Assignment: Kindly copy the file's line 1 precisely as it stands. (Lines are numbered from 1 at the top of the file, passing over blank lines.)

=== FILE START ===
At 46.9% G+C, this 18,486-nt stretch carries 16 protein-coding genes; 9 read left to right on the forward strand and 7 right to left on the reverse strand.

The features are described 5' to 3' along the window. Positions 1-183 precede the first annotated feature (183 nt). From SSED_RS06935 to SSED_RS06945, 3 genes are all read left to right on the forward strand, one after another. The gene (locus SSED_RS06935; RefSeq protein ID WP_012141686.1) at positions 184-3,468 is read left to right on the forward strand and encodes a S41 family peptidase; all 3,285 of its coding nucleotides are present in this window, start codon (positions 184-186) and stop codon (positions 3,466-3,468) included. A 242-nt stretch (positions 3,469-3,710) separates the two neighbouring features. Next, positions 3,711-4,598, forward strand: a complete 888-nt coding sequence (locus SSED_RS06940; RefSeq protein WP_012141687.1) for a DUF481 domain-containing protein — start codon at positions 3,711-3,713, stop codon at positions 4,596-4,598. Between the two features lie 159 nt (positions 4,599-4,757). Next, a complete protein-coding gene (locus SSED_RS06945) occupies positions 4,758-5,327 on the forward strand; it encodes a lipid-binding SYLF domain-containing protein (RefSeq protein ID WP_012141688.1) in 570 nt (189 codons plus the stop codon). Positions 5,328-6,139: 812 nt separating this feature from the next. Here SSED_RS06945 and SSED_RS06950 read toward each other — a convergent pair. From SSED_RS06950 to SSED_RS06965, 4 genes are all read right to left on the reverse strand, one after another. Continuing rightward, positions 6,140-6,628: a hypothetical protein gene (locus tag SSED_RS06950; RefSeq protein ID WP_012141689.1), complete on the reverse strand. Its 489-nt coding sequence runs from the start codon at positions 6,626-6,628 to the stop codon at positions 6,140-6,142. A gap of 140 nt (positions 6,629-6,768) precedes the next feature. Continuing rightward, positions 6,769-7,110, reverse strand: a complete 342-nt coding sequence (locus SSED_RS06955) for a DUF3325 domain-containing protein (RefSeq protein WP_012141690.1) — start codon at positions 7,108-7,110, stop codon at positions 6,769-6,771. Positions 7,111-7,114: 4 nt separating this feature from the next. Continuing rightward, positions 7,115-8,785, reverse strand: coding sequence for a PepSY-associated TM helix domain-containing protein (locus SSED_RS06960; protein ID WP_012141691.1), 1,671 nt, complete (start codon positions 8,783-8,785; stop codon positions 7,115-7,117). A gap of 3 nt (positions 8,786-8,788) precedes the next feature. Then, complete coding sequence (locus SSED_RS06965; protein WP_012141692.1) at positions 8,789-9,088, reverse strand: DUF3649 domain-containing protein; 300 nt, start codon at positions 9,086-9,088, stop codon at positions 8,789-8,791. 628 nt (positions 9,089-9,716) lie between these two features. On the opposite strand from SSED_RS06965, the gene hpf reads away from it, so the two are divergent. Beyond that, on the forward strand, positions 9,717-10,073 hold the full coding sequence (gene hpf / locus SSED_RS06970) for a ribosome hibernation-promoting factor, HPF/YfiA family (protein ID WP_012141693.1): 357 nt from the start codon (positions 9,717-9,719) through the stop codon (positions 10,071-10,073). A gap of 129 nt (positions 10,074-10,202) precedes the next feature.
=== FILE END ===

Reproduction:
At 46.9% G+C, this 18,486-nt stretch carries 16 protein-coding genes; 9 read left to right on the forward strand and 7 right to left on the reverse strand.